Rupert's duel is at noon the next day, and Sir Savin yields quickly. Aeron and Richard spend some time in the lists, but the only available opponents are poorly skilled, and they leave after a few bouts. Elffin goes into the city's monasteries to try to research the song and finds nothing. He then tracks down Isaac, who denies that he was at all discomfited by the song, yet counsels "patience in all things."
     The next day is the beginning of a great hunt. The four knights ride with Madog and Magor, with whom they have become friends. Evelyn's father Cynhafal of Morham stops by to check out Elffin, who learns that the lord has two knighted sons, two married daughters, and two good-sized estates. The huge party reaches the forest and camps for the night; the hunt properly begins the next day. Rupert gets lost and is gored by an aggressive buck. The others, including the two Scottish knights, find a panther and dispatch it. The prize of the day, however, is a pair of beaver's testicles; the knights as a whole are solemn at the prospect of an animal that chews off its own testicles when threatened.
     On the second day, Rupert, Madog, and Magor find a bull and kill it, and although Magor and his horse are badly injured the Scot gets in the killing blow. Aeron battles a wolf, alone. Richard finds nothing all day. Elffin gets lost and is gone all night, returning just as his cousin and the others are organizing to search for him. He refuses to speak of what happened, although he tells Richard they will speak privately, later.
     The hunt over, they return to Camelot, and Elffin speaks to Richard of his experience in the wood. Thoroughly separated from the rest of the party, he chose a tall, broad tree as his shelter and prepared to wait out the night. At midnight he heard a voice utter his name. This voice told him that "The Jew will lead you to your doom," that Isaac was an "unworthy craftsman" and not to be trusted. When he asked the voice to identify itself, it said that "their names" (although there was only one voice) had been "erased from places on high." This smacks of demons or other fell powers. The two decide to wait and keep their eyes open for any significant events involving Isaac.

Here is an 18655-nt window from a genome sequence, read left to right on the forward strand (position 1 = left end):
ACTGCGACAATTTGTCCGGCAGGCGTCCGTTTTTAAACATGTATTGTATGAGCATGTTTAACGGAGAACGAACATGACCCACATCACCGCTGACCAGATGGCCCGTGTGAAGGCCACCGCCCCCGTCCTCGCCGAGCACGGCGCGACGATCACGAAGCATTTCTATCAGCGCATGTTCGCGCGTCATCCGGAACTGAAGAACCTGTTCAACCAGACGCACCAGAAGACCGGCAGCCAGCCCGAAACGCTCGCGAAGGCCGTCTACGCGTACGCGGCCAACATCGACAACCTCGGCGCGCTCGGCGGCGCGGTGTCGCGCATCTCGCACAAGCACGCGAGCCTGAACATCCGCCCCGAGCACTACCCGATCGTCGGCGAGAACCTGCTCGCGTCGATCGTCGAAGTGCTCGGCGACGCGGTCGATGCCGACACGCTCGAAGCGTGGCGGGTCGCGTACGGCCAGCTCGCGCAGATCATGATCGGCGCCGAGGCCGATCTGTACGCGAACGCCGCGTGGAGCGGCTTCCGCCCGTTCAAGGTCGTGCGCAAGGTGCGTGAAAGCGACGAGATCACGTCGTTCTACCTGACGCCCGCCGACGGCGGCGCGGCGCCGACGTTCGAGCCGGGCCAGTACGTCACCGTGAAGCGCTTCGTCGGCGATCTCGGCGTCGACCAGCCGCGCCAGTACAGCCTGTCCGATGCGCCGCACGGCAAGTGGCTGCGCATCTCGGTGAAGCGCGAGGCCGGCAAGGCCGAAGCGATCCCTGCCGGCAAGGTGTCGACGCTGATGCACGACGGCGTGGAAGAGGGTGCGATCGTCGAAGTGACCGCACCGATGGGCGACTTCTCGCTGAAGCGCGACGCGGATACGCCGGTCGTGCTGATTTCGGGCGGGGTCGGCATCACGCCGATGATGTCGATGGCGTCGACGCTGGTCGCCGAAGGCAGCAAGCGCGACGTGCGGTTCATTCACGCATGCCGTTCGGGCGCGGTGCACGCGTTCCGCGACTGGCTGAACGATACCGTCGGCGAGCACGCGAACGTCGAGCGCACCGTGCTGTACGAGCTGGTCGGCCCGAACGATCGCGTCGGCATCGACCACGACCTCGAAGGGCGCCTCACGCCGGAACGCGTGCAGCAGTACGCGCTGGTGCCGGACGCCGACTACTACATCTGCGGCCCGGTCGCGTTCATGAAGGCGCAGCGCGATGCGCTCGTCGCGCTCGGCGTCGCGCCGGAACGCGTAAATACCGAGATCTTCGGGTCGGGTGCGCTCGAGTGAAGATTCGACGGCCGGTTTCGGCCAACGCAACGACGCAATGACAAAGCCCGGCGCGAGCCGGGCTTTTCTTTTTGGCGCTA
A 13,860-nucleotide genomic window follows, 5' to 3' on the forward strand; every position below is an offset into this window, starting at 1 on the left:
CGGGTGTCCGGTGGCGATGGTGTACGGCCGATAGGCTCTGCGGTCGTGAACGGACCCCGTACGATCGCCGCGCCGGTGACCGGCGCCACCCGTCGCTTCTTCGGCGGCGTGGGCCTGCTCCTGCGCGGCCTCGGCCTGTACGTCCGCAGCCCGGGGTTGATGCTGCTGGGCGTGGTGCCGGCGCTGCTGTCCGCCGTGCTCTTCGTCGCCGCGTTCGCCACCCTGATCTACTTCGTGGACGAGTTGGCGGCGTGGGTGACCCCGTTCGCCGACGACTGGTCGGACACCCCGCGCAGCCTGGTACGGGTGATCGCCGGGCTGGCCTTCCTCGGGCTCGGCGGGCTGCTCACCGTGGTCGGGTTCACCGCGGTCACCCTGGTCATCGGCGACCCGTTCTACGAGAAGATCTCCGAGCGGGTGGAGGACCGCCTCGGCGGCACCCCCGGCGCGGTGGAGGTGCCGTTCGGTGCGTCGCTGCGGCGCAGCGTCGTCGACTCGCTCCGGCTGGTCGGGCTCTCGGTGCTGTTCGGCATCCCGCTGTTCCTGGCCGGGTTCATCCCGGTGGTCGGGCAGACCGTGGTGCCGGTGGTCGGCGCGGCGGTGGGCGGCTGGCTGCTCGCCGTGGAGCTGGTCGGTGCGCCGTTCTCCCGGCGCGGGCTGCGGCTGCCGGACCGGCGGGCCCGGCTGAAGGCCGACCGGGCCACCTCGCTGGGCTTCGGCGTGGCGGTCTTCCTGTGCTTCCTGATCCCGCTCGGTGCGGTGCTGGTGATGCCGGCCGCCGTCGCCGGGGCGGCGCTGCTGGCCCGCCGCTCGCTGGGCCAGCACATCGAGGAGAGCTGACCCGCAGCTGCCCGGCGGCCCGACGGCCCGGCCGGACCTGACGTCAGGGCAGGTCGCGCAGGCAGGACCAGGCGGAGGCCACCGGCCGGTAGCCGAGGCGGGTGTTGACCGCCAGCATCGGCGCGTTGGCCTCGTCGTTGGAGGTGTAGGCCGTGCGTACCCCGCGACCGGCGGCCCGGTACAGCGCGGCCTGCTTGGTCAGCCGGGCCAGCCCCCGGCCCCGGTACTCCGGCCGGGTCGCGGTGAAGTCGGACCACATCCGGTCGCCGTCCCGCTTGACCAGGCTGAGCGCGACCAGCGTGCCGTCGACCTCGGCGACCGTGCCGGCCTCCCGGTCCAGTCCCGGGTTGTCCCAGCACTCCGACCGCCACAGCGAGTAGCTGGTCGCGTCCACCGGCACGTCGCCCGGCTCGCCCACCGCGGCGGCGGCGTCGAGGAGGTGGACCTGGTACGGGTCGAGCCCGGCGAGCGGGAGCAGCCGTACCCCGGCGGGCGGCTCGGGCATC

For the remainder of their stay, Richard abandons himself to the delights of the city, enjoying a chance to play the tourist. Elffin practices his singing, dancing, and harping (not in public), and spends a good bit of time with Evelyn; when she and her father leave she city, she gives the knight her sleeve as a token. Rupert assaults the citadel of learning with Michael's aid, and Aeron circulates through courtly society. Aeron also receives a visit-and a challenge-from the Knight of the Lady, the man whom he knocked unconscious with one blow at the Battle of the Towers of Fire. They fight to wound, and the Lady knight, who appears rather hung over, loses again, much to his evident displeasure.
     The knights leave the city in early November in order to return to their separate homes for Christmas, with a visit paid to the Earl of Salisbury on the way. Rupert goes with Richard. As the days grow shorter, society begins to shut down, most people more or less going into hibernation.


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© 1999 David Twiddy